The Dow Theory is one of the most known and best approaches to the world of trading. It could be considered the mother of technical analysis.
This theory is based on the studies of Charles Dow, who wrote more than two hundred and fifty editorials on the Wall Street Journal. Those editorials were compiled later on, giving birth to the theory. The Dow Jones Index owes its name to that theory.
Dow Theory chart patterns
Dow Theory is a very important tool for anyone who loves studying the charts and price action. In my opinion, this theory has to key points: The trading style is a trend or swing trading strategy, and the fact that it concentrates on the price. So you avoid the mess of day trading and indicators.
The basic ideas of this theory are:
The stock market discounts all news.
The market has three major movements:
- The primary trend, which may last from one to three years and is the main direction of the market.
- The secondary trend, that may last between 3 weeks and three months. This would be the corrections of the primary trend.
- The minor movement, which may last up to 3 weeks, which moves inside of the secondary trend and usually in the opposite direction.
It is an essential point because we can see that the most important fact is that we have to determine what the primary trend is. The minor movement is irrelevant, so this is not a theory for day traders, but more for those who do “week” or “month” trading.
Dow Theory movement
The moves have three phases. As for Dow every move has three phases and the last will be the “mania” one.
Stock indexes have to confirm each other. Dow used to use the Dow Jones industrial and the Dow transportation indexes. Both had to confirm the break of a major or primary trend. If one of them broke the trend, but the other did not, we would have a moment of “confusion”, and we should be neutral.
Trends have to be confirmed by volume. In every bull market there will be increasing volume when the market rises.
The trend will be valid till another trend takes place. By that we have to pay close attention to the moment the market ends its major move and starts the next and usually opposite one. In those cases, we have to get out or get in the markets.
Dow Theory Example
Here we have an example of this theory, although it is using a stock, not an index. In this case the stock is Bank of America.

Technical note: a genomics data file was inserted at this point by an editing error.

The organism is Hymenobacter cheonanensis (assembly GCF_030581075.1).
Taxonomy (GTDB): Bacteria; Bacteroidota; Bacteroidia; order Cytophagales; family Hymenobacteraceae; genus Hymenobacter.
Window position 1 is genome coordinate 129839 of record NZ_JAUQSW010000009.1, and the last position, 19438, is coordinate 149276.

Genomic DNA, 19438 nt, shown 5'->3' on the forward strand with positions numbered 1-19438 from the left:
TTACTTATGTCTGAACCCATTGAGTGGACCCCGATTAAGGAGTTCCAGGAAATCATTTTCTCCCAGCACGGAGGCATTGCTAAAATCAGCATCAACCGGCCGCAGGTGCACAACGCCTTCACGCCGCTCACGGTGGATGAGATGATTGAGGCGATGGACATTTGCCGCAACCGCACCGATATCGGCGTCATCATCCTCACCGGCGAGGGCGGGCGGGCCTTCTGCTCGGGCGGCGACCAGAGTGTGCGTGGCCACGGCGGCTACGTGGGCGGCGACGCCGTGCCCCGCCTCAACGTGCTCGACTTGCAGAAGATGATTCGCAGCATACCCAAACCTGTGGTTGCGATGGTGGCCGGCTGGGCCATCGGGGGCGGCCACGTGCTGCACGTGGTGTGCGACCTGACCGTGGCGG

BOA had a previous primary bullish trend that ended in 2010. As we can see in 1, BOA made a top close to 20$ in April 2010. At that moment, we should be alert. If the price went below the previous bottom, 14$, we should get out, and even better be short.
The fact is that when the market went south 14$ it went down in a primary bearish trend of more than one year, in a 75% bear market.
In October 2011, BOA made a double bottom in which the second one was lower than the first. However, to have a better entrance point we should have waited till the next bottom, about summer of 2012. By that time, this bottom was significant higher than the bottoms of October 2011. Then we had a good double bottom signal to get long shortly afterwards, for instance, when the price went above 8$.
The primary trend that started in 2011 and 2012 still lasts today (3). Nowadays we have a congestion with a top of 18$ and a bottom of 14$ (the same bottom as 2010). If the market goes below 14$ then the chance for a new bearish primary trend is very high, and if the market goes higher than 18$, the bull market will still have some way to go.
In this case I have used the weekly chart, which is my favorite to analyze this kind of operations. There is no need of indicators, no 15 minutes charts, neither day trading. The only thing we need is to develop our trading strategy, which should be not complex.
Dow Theory trading systems
Even though Dow “designed” this theory thinking of indexes, we can use it with any financial instrument. Because once we understand the fundamentals of technical analysis and price action, we may easily identify the major trends and trade them accordingly.
P.S. This is a personal translation from my spanish blog www.brokerparacompraracciones.com.
Thanks for reading and sharing.